Everywhere John A. Macdonald campaigned, he met ‘lawyers, merchants, farmers, young men … and old men who bore the medals of 1812 upon their chests’
Sir Charles Tupper, who inveigled Nova Scotia into Confederation, was born in 1812, his father having trained in the local militia. Tupper got his start in politics in the 1850s with an 1812 veteran, James W. Johnson, a pre-Confederation premier whose portrait hangs in the legislature. (In turn it is Tupper who brought Robert Borden into politics, which means our First World War prime minister was only two political generations removed from the 1812 war.)
Joseph Howe was eight years old in 1812: “The moment [war] came we prepared for combat without a murmur,” he recalled in 1862, the 50th anniversary. “I am just old enough to remember that war” when “great instincts … prompted us to oppose Bonaparte in 1812” as “we apprehended danger to freedom and civilization.”
Sir Oliver Mowat, the “father of provincial rights,” was a Father of Confederation, Ontario’s third premier and eighth lieutenant-governor. His Scottish father, John Mowat, was a Peninsular War veteran who was among the 6,000 troops sent to Canada by Wellington, and served at Plattsburgh in 1814.
John Galt, the father of Sir Alexander T. Galt, the Father of Confederation from Sherbrooke, made part of his living with the Canada Company, which in the 1820s sought compensation for Loyalist settlers whose property had been destroyed by American troops.
Also among the Montrealers was Thomas D’Arcy McGee, who in 1858 published the ballad “Along the Line!” in the collection Canadian Ballads. It is subtitled “A.D. 1812” and captures the national spirit evoked by Canada’s defence.
And what of Sir John A. Macdonald, who immigrated to Upper Canada with his family in 1815 at age five? While attending Midland Grammar School, young Johnny lived with his cousins whose father, Lt.-Col. Donald Macpherson, saw action in Chauncey’s attack on Kingston harbour in 1812, where one of his six daughters remembered bullets penetrating “the wooden walls of the pretty white cottage that then did duty as the commandant’s residence.”
Johnny Macdonald was 14 years old when his uncle died in 1829, buried in Kingston with full military honours, “the minute guns from the city battery being answered by those from the fort.” Later, everywhere Macdonald campaigned in 1860 he met “lawyers, merchants, farmers, young men … and old men who had fought in a dozen political battles and bore the medals of the War of 1812 upon their chests,” according to Donald Creighton.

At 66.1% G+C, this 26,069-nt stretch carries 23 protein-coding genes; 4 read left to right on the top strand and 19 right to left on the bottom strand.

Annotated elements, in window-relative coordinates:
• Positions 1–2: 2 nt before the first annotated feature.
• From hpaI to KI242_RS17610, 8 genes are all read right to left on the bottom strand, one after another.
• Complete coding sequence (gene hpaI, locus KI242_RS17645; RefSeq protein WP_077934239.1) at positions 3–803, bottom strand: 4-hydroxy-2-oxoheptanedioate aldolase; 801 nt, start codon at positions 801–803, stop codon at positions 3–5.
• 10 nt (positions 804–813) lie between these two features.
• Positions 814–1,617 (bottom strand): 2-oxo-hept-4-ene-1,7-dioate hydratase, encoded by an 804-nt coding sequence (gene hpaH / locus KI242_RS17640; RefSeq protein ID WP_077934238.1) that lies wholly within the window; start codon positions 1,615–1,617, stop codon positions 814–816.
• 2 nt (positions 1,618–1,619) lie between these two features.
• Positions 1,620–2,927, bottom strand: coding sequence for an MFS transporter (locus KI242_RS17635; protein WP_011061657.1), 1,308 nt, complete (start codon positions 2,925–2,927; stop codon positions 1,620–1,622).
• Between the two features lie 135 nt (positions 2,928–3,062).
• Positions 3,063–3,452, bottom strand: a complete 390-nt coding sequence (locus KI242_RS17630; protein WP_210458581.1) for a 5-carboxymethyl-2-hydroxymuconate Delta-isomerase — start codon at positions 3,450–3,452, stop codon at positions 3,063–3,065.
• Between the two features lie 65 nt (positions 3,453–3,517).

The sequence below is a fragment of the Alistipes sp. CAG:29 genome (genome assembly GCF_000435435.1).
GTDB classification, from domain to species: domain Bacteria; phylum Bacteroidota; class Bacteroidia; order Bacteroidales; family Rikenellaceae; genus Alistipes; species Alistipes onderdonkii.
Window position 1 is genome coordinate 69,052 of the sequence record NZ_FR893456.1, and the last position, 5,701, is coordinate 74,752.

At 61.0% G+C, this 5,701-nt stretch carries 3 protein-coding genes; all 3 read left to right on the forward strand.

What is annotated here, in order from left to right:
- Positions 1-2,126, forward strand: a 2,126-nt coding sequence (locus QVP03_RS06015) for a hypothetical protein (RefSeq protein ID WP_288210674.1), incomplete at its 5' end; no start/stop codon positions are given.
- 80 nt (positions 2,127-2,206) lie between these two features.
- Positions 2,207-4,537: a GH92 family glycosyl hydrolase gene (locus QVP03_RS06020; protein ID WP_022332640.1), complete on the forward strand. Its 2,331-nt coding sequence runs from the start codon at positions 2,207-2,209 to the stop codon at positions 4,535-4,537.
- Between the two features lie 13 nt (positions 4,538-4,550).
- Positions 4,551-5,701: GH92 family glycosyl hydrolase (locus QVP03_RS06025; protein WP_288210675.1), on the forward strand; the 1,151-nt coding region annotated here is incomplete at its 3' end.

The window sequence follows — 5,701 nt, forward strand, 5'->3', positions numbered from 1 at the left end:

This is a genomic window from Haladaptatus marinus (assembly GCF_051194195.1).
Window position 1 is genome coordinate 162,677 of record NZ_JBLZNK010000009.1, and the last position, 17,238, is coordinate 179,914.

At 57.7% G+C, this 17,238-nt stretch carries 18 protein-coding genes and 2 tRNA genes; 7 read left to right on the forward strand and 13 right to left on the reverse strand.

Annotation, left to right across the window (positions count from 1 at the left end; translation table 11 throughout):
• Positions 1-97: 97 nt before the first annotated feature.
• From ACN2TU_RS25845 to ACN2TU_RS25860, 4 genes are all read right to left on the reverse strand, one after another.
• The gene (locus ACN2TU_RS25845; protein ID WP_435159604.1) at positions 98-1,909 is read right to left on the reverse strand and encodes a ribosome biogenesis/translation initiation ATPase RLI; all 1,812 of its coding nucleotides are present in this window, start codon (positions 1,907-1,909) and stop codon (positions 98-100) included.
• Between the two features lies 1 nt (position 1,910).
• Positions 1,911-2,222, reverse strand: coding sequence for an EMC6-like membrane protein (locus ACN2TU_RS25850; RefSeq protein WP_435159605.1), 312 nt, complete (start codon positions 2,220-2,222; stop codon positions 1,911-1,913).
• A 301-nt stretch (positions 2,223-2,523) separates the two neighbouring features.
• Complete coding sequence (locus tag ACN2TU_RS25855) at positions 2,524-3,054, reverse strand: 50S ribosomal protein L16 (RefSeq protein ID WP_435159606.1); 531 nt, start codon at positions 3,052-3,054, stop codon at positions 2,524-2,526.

Historians have paid less attention than they should to the War of 1812-14. Théodore Robitaille, MP for Bonaventure after Confederation, was a longtime Tory loyalist, a mostly a backbencher until Macdonald made him fourth lieutenant-governor of Quebec in 1879, and afterwards a senator. Even here we find a link to the past, Robitaille’s great uncle having served as a Roman Catholic chaplain in the Canadian Militia during the War of 1812.
In 1887, the House of Commons dealt with the question of 1812 pensions. Remarkably, there were in 1887 as many as 271 living veterans of the War of 1812, of whom 221 were receiving a pension of $30 each, 49 were getting $80 each, and one pensioner in Quebec $60, the total allocation being $6,630.
Obviously military memory is only one of many influences that shaped the Canada of 1867. By then the 1812 war had receded into the background — though the extant Brock monument in Queenston had been opened as recently as 1859.
What is clear is that Harper’s critics have gone overboard in saying the war had nothing to do with the future Canada. In 2014 we still enjoy the peace of 1814. What remains to be seen is how much work is really being done to prepare for Canada’s 150th birthday three years from now.
C.P. Champion: The War of 1812 was Canada’s war of survival
National Post | October 11, 2011 | Last Updated: Oct 11 4:44 PM ET
By C.P. Champion
Jeffrey Simpson, a columnist at The Globe & Mail, thinks Canada should not celebrate the upcoming 200th anniversary of the War of 1812 because the conflict was “stupid” and “dumb,” with “bad leadership” and “messy battles.” If that is the standard, we had better forget celebrating much of our history. Get out your calendar and scratch off Remembrance Day, November 11. That date commemorates the allied victory in 1918 that marked the end of the First World War — a conflict that presumably fits Simpson’s definition of a stupid and messy war.